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In 2013, the Organisation Intersex International (OII) Australia created this intersex pride flag. The circle symbolizes wholeness, and the colors are meant to not be derivatives of pink (female) or blue (male).
Participants at the third International Intersex Forum held in Malta, December 2013.

Intersex people have some aspect of their physical sex that is inconsistent with conventional ideas of male and female sex (such as in chromosomes, hormones, and/or internal or extermal sex organs), and is either present from birth or apparent later on, often at puberty.

Someone who was not naturally intersex, and seeks to transition to an androgynous physical form, should not be said to be transitioning to intersex. Some proposed words for non-intersex people with intersex-like transition goals are salmacian (suggested by Raphael Carter in 1996 or earlier)[1], female-to-neutral (FTN), and male-to-neutral (MTN) (where "N" may also stand for neuter or neutrois).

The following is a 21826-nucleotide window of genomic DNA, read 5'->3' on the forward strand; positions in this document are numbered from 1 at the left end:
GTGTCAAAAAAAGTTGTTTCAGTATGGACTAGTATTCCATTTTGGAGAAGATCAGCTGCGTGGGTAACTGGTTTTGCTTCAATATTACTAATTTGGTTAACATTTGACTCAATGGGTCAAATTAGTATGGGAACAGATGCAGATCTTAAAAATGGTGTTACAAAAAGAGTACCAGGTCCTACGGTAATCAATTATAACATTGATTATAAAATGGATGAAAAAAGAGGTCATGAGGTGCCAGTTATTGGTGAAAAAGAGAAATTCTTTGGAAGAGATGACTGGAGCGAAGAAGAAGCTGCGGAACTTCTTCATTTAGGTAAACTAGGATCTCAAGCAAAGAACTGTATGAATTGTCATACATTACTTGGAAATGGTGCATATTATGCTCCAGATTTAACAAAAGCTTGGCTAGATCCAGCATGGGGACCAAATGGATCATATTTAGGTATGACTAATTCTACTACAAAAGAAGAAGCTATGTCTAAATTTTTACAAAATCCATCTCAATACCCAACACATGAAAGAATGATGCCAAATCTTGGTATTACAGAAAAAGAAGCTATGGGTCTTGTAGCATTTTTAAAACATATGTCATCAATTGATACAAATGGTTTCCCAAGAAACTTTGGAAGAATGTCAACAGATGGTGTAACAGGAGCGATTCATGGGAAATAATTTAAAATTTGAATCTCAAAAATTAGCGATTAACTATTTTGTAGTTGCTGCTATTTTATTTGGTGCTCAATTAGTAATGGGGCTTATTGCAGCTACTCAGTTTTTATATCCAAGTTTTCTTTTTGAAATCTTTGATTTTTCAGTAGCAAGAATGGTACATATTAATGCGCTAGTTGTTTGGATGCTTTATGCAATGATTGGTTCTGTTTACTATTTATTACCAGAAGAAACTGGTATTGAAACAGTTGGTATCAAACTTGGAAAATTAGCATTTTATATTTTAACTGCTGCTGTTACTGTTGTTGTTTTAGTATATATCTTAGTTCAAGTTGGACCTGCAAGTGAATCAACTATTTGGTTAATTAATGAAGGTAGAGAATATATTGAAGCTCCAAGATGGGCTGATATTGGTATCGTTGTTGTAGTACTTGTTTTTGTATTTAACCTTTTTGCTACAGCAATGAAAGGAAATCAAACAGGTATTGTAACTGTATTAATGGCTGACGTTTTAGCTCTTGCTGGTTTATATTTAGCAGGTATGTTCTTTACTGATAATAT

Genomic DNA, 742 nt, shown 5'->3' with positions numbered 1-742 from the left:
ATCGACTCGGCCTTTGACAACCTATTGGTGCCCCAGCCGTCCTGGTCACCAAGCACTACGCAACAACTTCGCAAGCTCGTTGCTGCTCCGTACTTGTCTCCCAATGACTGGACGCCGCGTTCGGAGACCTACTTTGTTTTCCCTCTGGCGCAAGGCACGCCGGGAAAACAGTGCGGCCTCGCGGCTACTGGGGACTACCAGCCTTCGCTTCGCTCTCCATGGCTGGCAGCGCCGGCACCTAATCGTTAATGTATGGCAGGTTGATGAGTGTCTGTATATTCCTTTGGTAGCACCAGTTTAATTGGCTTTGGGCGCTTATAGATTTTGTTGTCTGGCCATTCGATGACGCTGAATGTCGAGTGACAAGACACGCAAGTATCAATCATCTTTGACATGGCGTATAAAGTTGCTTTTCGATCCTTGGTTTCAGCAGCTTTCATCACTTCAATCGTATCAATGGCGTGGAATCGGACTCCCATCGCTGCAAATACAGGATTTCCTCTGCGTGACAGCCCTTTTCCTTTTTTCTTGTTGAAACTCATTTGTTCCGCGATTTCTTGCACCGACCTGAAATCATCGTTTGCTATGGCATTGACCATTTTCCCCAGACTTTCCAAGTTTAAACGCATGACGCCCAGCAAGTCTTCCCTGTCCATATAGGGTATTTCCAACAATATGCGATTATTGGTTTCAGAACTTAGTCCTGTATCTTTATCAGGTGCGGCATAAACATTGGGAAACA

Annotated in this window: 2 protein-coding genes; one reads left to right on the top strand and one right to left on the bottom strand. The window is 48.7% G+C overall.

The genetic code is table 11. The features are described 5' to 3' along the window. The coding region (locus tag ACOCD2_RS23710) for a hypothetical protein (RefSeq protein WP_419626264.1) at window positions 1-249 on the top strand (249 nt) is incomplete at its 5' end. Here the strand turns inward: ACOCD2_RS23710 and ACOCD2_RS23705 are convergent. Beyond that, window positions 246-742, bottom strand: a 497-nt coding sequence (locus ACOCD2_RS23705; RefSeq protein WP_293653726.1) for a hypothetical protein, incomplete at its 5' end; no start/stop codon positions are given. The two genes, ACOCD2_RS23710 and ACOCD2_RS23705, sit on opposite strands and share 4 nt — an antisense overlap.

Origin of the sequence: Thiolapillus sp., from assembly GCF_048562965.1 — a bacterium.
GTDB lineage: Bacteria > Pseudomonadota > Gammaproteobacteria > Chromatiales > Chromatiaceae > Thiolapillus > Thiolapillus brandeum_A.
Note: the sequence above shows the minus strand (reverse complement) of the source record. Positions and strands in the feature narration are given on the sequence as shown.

An intersex person may have any gender identity. They may agree with their assigned gender (cisgender, or ipsogender), or they may think of themselves as transgender, or it may be more complicated. They may or may not think of themselves as being part of the LGBTIQAP spectrum.

A person with a non-binary gender may be intersex, or they may be dyadic (not intersex).

Intersex was one of the 56 genders made available on Facebook in 2014.[2]


Dyadism is discrimination against intersex people. That discrimination can include erasure, harassment, medical malpractice, lack of marriage rights, religious intolerance, human rights violations, and hate crimes.


Because of dyadism, many believe that intersex people cannot live happy, fulfilling lives free from psychological damage as a result of the condition. As a result, they are often given so-called "normalizing" or "corrective" surgeries, often at a very young age, and without their consent. The only two countries where intersex activists' voices have been heard and turned into laws banning this practice are Chile and Malta.[3][4] However, surgery may be necessary to improve the potential for fertility, provide an outlet for menstruation, prevent or reduce urinary tract infections or obstruction, reduce risk of cancer in abnormal gonads, close open wounds or exposed internal organs, and/or improve urinary or fecal continence.[5]


External links


  1. Raphael Carter, "Angel's Dictionary." 1996-07-14. [1]
  2. Eve Shapiro, Gender circuits: Bodies and identities in a technological age. Unpaged.